Students, teachers and even administrators weren’t sure whether AP Computer Science Principles would be accepted as a MVHS course. It was only until the day after the first day of Running of the Bulls that the class was approved and stamped on to the schedule of several enthusiastic students.
But the story of the new class really begins two years earlier, when math and computer science teacher Debbie Frazier heard about a class the FUHSD was developing called AP Computer Science Principles. She wanted to bring it to MVHS so the class could appeal to students who were intimidated by the math and coding needed in computer science. Over these past two years, Frazier created a syllabus detailing the course and what it entailed.
In early March 2016, Frazier submitted this syllabus for the new Principles class she wanted to teach. The syllabus was a 28-page detailed outline of how the class would be structured and taught, and was the product of emphasized collaboration within the district and lots of hard work. Frazier submitted this syllabus to the new College Board AP course audit system, a process that every Advanced Placement class must go through for it to earn the title ‘AP.’ This process reviews curriculum to ensure that courses are designed to meet college-level criteria.
After planting this seed of an idea two years ago and feeding it to become a reality, all Frazier had to do was wait, as the College Board allows themselves a period of 60 days to review a syllabus.
“So after 60 days they had written me back and I had forgotten to list how long it would take to [complete] the two major assignments in the class, I had totally overlooked that,” Frazier said. “So I added it in and re-submitted and I had to wait another 60 days.”
According to Frazier, little things like this caused the review process to drag on for many more months than necessary.
After another waiting period of 60 days, Frazier and other members in the administrative office received an email from the College Board expressing their apologie and telling the administrative office they weren’t ready to give their approval for the course. They recognized they had a 60 day window but they still needed more time, causing more concern in the office.
“We were told that due to the high number of applicants they were behind in reviewing the syllabus,” assistant principal Michael Hicks said. “According to them, it was a large volume of applications.”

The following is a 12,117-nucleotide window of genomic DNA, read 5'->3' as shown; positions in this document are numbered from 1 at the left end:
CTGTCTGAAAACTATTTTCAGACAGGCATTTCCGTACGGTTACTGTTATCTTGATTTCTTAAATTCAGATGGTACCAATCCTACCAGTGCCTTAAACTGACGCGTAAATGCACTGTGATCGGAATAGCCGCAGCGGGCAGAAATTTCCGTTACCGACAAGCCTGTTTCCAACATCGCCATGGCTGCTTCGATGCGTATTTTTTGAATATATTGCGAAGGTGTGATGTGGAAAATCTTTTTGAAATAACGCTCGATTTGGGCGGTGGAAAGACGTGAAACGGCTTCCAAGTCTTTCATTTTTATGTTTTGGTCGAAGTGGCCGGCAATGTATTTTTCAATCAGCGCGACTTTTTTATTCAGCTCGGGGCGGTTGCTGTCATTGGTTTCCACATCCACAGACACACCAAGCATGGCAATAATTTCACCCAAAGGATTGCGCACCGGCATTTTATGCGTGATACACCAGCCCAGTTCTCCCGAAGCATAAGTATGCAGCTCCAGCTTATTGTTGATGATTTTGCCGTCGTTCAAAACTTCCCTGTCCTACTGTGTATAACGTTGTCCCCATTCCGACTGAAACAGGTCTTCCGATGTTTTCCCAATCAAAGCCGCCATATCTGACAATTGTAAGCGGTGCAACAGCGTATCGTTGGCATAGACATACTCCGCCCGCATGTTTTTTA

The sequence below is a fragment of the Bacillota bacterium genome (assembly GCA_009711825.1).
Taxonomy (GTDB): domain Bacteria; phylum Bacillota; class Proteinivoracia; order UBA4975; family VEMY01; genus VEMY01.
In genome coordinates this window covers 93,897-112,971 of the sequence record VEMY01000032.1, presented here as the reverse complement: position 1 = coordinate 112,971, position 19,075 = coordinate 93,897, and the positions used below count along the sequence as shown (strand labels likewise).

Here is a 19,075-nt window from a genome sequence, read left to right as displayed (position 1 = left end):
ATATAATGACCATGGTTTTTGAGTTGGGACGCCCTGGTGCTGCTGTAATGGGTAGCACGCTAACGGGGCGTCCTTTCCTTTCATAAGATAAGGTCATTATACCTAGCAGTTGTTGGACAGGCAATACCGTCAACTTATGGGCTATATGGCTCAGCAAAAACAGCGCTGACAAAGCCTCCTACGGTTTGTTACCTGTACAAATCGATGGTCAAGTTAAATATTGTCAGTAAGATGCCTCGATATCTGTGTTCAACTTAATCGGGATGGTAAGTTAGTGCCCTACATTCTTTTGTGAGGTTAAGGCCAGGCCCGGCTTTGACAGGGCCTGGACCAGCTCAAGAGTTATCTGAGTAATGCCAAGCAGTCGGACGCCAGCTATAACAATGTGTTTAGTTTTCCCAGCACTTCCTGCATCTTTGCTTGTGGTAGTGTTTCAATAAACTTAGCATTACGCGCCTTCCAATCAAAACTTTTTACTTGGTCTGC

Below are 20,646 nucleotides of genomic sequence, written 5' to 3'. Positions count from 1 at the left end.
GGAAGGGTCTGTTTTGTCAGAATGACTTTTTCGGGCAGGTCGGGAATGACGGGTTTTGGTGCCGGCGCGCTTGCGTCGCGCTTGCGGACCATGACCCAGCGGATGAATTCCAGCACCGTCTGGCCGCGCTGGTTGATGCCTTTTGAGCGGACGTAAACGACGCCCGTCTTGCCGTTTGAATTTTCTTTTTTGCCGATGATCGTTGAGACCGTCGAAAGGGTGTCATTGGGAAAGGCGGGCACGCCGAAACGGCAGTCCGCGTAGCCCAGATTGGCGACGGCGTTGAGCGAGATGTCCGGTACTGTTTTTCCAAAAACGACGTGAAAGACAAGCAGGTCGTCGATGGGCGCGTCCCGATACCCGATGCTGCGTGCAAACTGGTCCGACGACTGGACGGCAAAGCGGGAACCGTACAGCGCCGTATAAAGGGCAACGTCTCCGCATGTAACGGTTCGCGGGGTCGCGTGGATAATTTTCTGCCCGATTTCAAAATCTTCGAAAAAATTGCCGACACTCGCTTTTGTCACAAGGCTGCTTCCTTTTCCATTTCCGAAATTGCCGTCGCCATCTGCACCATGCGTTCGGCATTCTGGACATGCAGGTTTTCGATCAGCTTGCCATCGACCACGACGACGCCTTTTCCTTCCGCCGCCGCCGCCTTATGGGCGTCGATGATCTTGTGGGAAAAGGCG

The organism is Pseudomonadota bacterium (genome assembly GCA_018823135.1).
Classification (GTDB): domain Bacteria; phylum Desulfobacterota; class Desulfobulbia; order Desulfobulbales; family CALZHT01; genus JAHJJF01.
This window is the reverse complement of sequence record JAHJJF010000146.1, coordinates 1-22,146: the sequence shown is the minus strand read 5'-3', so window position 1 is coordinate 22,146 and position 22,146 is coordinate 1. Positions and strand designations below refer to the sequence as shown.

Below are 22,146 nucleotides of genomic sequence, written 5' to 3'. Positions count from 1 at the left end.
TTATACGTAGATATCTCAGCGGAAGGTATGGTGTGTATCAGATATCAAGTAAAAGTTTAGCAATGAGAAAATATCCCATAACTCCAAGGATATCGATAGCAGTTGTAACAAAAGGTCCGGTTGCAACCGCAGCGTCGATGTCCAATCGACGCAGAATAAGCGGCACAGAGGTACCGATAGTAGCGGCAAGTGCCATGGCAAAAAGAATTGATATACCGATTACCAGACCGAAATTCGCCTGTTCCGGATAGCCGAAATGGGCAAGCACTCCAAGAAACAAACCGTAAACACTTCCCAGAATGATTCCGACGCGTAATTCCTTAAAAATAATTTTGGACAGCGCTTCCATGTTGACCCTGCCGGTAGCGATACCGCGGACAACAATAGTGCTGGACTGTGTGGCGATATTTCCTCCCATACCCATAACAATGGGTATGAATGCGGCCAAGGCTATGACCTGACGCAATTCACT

So with no set date for an approval or rejection to come in, all anyone at Monta Vista could do was wait.
While administrators and teachers were waiting, they began to fear for the worst. They had to plan for the chance that the Computer Science Principles class was going to be denied by the College Board, and had to decide which classes the currently registered APCS P students were going to take.
A proposed alternative to the Principles class was a class called Digital Innovations and Design. Digital Innovations and Design was a class very similar to the Principles class, but had a lesser workload and wasn’t Advanced Placement — meaning it didn’t have to be College Board approved.
“We had talked in the office a week before it had been approved,” Frazier said. “So if that doesn’t get approved, we should teach the innovations class.”
The administrative office also had plans to allow students to simply choose whichever other class they wanted to take.
On Aug. 9, at 12:35 p.m., these contingency plans turned out to be in vain, when the College Board sent out an email confirming their approval of the Principles course.
“I remember [the exact time] because I ran to the office yelling ‘it’s approved,’” Frazier said.
The administrators and students received the College Board approval with excitement and relief. Junior Mahima Shanware was looking forward to what the class had to offer.
“I always wanted to explore business on the tech side,” Shanware said. “I think that’s something I want to do when I’m older, so APCS P allows for the integration of traditional coding and the regular CS class with the principles of business which I really want to learn and get better at.”
And that’s what Computer Science Principles is. Less coding and more design, business, entrepreneurship and innovation. Frazier describes the class as “designing hardware and software for a real purpose, to meet a certain need in the world.” She said they can find a group of people who have a need, design something for them and test it, so they can understand if what they’ve designed meets their need.
After its rocky start, the class is ready to begin anew. “I had worked so long, so hard on this course so I’m excited to teach what we have.” Frazier said.